Nissan Altima Review |CarAdvice

12 May 2015 | Author: | Comments Off on Nissan Altima Review |CarAdvice
Nissan Altima


The Altima already fronts the V8 program for its marque, but this different production version go on sale in Australia for another few

Following the New York auto however, CarAdvice sampled the car us locals will soon be to buy, a mid-level 2.5-litre cylinder front-wheel-drive model an automatic, continuously variable (CVT).

While it’s to recognise that the Altima will race around this year is nothing this production car, the can be said for the Ford Falcon and Commodore. Yes, the Ford and offer V8 engines and rear-wheel but they are only philosophical – the hardware is entirely different.

crucially for buyers shopping in the sedan segment, the 2013 Altima is in the US-spec tested an car.

When it arrives in June the cylinder Nissan Altima rival the Toyota Camry. Accord. Mazda 6 and Ford while the optional 3.5-litre V6 take on the Falcon, Commodore and

Compared with the current the all-new Accord soon to in Australia, and others, the Altima is the car to utilise aluminium body – for the boot lid, bonnet and The Holden VF Commodore will use high-strength aluminum for its bonnet and lid, but not its roof.

For the customer, means terrific weight and, by extension, economy and improvements.

The US-spec Altima S here (SL model pictured) 1412kg. Every one of its competitor tip the further, including Camry Mazda 6 (1462kg), and Mondeo

The relative lack of weight the 2.5-litre four cylinder which produces a class-average of power at 6000rpm and 244Nm of at 4000rpm.

The Nissan Altima engine is teamed to one of the best transmissions The X-Tronic CVT works like an – rather than shifting six or seven set gears, it works a slider that quietly up and down to hold maximum when full throttle is then gently find a low-rev atmosphere when

It is literally infinite in its movement; not like a regular automatic. The with continuously variable is that they often like a rubber band the throttle is used, taking a to wind up and then surging when the throttle is released.

The CVT is refined, subtle and intuitive. On for example, it allows the engine to rev at 1800rpm at 110km/h, yet quietly up the rev range on hills when torque – or pulling power – is Alternatively, a Sport mode the sensation of ‘gears’ but really computer presets that revs when accelerating, to maximum power, or lifts when hitting the brake to provide engine braking.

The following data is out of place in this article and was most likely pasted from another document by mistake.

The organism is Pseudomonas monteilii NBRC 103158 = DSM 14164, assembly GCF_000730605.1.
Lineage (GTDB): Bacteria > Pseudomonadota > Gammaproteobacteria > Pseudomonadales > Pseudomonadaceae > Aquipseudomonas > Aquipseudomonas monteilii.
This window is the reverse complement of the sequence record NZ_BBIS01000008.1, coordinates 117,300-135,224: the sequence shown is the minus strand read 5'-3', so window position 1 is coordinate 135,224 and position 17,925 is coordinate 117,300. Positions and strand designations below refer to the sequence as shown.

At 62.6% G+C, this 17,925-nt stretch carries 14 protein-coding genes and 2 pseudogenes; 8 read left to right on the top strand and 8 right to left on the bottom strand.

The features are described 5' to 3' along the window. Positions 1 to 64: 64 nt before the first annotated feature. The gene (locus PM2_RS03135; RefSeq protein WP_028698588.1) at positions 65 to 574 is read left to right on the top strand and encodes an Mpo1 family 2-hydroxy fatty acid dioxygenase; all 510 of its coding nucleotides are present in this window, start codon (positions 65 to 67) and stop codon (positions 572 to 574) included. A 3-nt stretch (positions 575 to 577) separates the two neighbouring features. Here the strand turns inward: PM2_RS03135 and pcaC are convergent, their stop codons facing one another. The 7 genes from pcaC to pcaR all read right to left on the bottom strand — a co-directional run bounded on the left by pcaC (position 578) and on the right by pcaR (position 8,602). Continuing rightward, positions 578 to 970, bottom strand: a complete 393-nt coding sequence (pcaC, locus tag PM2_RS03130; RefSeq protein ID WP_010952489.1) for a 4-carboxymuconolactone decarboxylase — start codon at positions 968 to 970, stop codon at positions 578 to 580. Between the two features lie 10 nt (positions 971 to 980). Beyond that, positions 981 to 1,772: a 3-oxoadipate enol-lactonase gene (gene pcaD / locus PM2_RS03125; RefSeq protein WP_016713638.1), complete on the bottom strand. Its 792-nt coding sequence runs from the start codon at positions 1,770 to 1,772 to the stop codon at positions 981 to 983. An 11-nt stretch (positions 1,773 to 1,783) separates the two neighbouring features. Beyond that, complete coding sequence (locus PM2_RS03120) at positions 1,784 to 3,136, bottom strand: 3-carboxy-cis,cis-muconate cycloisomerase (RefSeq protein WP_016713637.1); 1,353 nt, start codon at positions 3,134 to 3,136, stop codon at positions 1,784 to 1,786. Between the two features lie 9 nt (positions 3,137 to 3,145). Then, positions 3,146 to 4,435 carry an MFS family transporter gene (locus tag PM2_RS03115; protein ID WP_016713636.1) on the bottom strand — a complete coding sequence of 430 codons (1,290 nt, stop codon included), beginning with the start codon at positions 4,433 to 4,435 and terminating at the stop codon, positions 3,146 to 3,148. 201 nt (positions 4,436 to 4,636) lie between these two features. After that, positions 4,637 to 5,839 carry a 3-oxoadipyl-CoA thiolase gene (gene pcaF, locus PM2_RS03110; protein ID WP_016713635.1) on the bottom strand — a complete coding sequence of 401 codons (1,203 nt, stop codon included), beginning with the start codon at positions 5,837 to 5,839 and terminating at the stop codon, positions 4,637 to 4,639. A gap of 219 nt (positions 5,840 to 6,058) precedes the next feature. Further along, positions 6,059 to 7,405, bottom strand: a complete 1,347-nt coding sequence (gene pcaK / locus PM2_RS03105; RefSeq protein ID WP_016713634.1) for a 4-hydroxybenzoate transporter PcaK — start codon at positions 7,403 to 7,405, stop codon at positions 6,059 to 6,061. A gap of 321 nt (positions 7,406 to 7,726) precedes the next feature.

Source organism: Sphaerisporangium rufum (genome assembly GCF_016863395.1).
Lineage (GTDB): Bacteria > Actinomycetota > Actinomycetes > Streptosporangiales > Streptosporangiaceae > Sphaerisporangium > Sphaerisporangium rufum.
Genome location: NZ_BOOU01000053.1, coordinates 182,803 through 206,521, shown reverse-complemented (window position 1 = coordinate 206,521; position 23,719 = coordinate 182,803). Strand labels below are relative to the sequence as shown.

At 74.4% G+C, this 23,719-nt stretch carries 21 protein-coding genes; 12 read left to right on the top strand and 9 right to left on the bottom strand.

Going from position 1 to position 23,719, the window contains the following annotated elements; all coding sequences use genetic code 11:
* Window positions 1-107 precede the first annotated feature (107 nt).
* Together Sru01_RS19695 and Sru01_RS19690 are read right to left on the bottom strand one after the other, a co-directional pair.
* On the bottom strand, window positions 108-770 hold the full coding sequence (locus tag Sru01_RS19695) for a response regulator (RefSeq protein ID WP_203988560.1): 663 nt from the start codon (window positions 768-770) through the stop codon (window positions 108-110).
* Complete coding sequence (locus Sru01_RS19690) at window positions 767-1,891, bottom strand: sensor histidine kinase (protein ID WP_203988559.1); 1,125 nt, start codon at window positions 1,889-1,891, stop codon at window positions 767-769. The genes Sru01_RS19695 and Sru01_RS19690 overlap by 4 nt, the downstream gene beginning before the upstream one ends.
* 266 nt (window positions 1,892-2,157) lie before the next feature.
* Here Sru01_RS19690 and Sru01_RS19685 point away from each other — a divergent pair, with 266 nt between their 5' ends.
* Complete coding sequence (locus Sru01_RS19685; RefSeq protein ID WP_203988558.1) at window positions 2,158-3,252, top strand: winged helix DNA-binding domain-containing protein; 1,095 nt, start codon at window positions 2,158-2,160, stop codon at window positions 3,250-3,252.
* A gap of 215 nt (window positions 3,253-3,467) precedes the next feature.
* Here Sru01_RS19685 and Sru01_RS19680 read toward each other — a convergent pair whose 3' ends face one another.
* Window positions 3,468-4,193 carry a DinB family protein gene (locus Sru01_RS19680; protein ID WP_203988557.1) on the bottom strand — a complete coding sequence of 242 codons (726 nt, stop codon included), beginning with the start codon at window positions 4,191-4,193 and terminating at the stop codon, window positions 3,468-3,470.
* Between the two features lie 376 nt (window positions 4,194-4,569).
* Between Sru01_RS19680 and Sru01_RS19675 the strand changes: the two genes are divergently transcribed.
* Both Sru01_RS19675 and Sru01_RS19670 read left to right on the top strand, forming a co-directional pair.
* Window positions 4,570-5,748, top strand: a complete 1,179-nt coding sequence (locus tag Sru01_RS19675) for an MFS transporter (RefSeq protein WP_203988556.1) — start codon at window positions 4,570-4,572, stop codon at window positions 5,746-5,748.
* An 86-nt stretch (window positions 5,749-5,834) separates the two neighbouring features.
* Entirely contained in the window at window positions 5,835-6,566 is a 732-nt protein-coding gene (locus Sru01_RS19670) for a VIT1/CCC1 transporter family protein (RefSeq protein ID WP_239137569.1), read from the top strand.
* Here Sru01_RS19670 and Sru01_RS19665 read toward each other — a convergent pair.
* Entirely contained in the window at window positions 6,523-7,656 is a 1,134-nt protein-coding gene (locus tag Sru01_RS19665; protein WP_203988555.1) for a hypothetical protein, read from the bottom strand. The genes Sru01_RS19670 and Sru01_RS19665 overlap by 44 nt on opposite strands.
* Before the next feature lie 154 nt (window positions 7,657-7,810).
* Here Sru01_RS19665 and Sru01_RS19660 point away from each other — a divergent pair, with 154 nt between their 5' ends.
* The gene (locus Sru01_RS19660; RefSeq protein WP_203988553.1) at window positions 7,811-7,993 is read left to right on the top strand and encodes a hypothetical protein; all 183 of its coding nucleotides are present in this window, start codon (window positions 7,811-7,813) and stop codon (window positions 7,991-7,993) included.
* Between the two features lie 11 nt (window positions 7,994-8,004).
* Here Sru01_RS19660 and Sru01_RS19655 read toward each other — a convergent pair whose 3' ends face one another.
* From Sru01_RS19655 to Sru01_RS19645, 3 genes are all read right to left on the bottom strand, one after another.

Its CVT automatic isn’t the only where the Nissan Altima the four cylinder mid-sized feeling more like the big six for which our country has known for

The Altima is a supremely comfortable and sedan. Its interior finish is with soft-touch door proper door grab a colour display between the and tachometer, and comfy velour on this S spec.

The driving is spot-on, with eight-way adjustment for the driver’s seat its soft yet supportive padding.

In the Altima’s lack of wind and noise, and wonderfully comfortable yet suspension, are more reminiscent of a C-Class than a Camry or The new Nissan should feel at home on Australia’s wrinkled

The way the car ignores small pot holes, yet reigns in body movement big undulations at freeway speed is impressive and feels very A caveat here is that the 60-aspect 16-inch tyres to our test car sometimes play a in assisting comfort levels, bigger rims – such as the wheels on the SL model pictured – can affect comfort levels.

There are a few interior niggles – the top plastics are hard and mismatched, are no rear seat air vents, and the system on our US-spec car is basic. In the US, the Altima (pictured below) rear vents and touchscreen so no doubt some models will, too.

Nissan Altima

The boot is large, easily swallowing suitcases, but the ‘gooseneck’ bootlid crush bags with and reduce the effectiveness of the space. also less rear than in Camry, Accord and but marginally more than offered by the Mazda 6.

The Nissan Altima measures metres long – 71mm than a Camry – and an almost 1.83m wide, but its cabin really deliver on that

Where the Altima delivers its is with driving dynamics. Its isn’t to Mondeo standards, immediacy on the centre position yet feeling quite direct side of it. Nor can the Nissan match a 6 for dynamic verve, running understeer early.

It does, deliver more driving than that provided by a and Accord.

The Altima feels balanced, has an effective but unobtustive control system, and even to play with its driver – if it to push the front end wide, the throttle, and the car subtly pivots its axles to continue tracking

This isn’t a mid-sized car for drivers, but as with a Volkswagen the Nissan Altima rewards its all-round ability and class.

We don’t yet know how the Nissan will be specified for Australia. to US-spec cliche, the car we tested have been overly and mushy, but it wasn’t – it felt and sophisticated.

Equally, with weight-saving measures, impressive insulation, and very good – we averaged 7L/100km, freeway over a 700km tank of – the Altima should be at the pointy end of the class.

With the Toyota less than a year the new Mazda 6 having just and the all-new Honda Accord, Mondeo and Holden Malibu this year, the Altima have a fight on its hands.

On impressions, though, the Nissan has the mettle to lunge towards the end of the class.

Nissan Altima
Nissan Altima
Nissan Altima
Nissan Altima
Nissan Altima
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